Good Patching = Secure Software?


I’m way behind on posts, and just about everything else. So I’m just getting ready to talk about the post Bex threw out there about security. It was a simple enough post, asking people to participate in the IOUG Oracle Security Survey. Not using any Oracle product, except for databases that I don’t really control, I wasn’t going to participate. However, there was this neat tidbit:

With easy patching, easy maintainability, stable software, and a vigilant community, security is a natural by-product.

A commenter quickly mentioned how keeping up with patches can be expensive, if for no other reason than to test and verify each application during the patch process. In my more critical deployments, we roll software updates out in releases every 6 months or so, depending on a myriad of factors. To make the cutoff for testing, the patch needs to be released 2-3 months before a release so that it can be adequately tested.

Bex replies to the comment and explains how a good patch system reflects better discipline among the development team. My experience backs this observation up. Patching a system when the development team isn’t well disciplined can lead to nightmares.

Thus, in order to achieve the the goals of secure software, its more important for developers to understand the nuances of patch management, the dangers of code branching, and the law of unintended consequences.

A few hour-long seminars on security would prevent developers from making the really stupid mistakes… however, the nasty security problems are much more subtle… and frequently you don’t notice them until your system is live.

James Chimes In

The last line immediately brings to mind thoughts by James, and I wasn’t the only one to notice.

James responded to Bex’s post. His key difference was that if software was written with security in mind to start, then the patch wouldn’t be necessary. As I’ve stated before, you can test all you want, but the wild will always find things that tests, even automated ones, failed to find. So let us just take it as granted that patches will always happen.

Bex replies and mirrors my thoughts on this almost exactly, but with better detail.

If True Then Secure Software = Microsoft?

This is the fun part. If Bex’s supposition is true, does that mean that Microsoft has secure software? Their patching system is pretty good. By default, it is proactive and it is up to the system administrators to stop the Automatic updates. If a Microsoft patch isn’t applied, then the system is either really old or the administrators have chosen not to deploy patches.

This, of course, would seem to absolve Microsoft of lots of abuse that they take on a regular basis. We all know that it isn’t that simple. The original comment on Bex’s post shows the reality of trying to patch every three months in a large company. The company in the comment put a price on security and decided it was worth the investment.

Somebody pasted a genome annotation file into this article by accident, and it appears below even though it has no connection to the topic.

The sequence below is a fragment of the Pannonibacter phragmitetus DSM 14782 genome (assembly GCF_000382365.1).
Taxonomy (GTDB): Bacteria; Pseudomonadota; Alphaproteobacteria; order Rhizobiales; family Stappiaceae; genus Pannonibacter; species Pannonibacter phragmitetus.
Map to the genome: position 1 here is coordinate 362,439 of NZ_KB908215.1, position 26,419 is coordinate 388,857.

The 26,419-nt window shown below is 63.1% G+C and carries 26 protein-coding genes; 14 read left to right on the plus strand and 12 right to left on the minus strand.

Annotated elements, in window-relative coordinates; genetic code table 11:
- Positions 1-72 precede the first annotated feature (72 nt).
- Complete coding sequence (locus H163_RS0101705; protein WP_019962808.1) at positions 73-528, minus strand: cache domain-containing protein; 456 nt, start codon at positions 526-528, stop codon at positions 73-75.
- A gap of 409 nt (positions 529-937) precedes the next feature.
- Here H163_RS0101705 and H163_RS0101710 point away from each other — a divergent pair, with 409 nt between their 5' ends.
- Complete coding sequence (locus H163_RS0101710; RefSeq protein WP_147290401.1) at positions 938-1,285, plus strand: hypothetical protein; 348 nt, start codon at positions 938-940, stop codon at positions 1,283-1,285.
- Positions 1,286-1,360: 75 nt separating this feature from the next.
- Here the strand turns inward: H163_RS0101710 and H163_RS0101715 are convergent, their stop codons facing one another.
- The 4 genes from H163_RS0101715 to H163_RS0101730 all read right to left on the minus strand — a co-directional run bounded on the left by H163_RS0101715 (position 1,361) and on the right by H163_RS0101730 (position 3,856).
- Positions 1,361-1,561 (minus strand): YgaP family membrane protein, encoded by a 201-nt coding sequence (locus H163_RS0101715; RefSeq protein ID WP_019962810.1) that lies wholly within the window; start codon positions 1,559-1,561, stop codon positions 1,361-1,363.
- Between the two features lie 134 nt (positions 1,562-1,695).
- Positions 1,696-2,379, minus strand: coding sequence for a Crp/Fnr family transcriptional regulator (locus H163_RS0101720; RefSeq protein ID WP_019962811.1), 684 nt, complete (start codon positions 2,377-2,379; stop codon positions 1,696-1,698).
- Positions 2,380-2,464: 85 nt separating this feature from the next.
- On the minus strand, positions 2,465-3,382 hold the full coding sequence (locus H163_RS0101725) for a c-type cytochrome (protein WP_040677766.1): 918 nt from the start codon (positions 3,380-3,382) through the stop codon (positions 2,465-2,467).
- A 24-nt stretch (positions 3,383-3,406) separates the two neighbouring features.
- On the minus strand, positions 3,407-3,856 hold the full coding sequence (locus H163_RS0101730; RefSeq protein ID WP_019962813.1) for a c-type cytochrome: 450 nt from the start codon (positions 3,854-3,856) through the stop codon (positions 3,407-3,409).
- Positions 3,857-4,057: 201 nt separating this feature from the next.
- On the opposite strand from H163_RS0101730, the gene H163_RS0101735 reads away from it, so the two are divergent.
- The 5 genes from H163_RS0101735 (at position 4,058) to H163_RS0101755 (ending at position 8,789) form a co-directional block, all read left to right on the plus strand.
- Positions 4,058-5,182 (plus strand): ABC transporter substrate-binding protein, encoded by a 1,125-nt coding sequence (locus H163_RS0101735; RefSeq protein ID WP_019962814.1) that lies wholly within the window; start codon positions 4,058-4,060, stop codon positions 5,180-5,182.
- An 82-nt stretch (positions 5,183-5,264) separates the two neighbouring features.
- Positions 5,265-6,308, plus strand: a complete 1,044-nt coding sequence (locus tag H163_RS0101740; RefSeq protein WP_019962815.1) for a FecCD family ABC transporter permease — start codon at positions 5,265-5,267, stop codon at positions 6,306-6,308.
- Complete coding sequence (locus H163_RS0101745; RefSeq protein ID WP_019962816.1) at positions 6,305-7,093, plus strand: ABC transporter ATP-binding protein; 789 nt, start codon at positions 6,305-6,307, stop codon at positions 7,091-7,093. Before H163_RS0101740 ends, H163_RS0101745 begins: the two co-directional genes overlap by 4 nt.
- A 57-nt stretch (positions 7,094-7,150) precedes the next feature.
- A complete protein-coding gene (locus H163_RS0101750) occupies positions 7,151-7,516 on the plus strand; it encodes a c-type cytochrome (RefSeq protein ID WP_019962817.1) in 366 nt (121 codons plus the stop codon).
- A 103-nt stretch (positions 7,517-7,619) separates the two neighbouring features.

James says that patches don’t equal security (though he is in favor of easy to patch software). In his last of the string of posts, he points to the frequency of patches provided by Microsoft as being too frequent. Bex alludes to the same thing in suggesting that the vendor should limit their patches to rolled-up patches.

This begs the question, is it worse to issue a security patch as soon as you have things ready or to wait until you have a bundle of them for a quarterly release? The answer appears obvious…Patch right away. This is what Microsoft does. You can wait and run Windows Update once a month, or you can take everything as it comes down the pike. Being able to decide your own risk is a good thing.

Do you know who has the best patch system? Online gaming companies. Maybe we can learn a thing or two about security from the gaming companies.

2 thoughts on “Good Patching = Secure Software?

  1. There is an old joke about the difference between theory and reality that I can’t tell here but I think the idea applies. In theory it’s more secure because you can patch it faster, in reality you have a lazy coders writing leaky software because they know its easy to patch and aren’t disciplined enough to deal with it in the first place. To be fair, maybe they don’t get time to test because the managers didn’t plan for it or test cycles got cut because the user didn’t want to pay for it. Regardless, patching doesn’t make software secure any more than the antibiotic you are taking strengthens your immune system. It kills the bug after you have it. Nevertheless, patching is a part of the IT immune system and if it isn’t healthy, your software dies.

    To answer your patch now or later question – that’s a function of how much you trust your QA not to let a patch crash your system. If you can afford either the risk of limited testing or better yet – have an automated regression test that your operations organization will trust – then patch as soon as you can.

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  2. Lee, thanks for chiming in. I tend to beat my developers when they get lazy, so I don’t have that problem. 🙂

    Seriously, you raise several good points. I agree to some extent. I think a solid approach to providing patches is important and can lead to better designed software. However, it isn’t the answer, just one piece of the puzzle.

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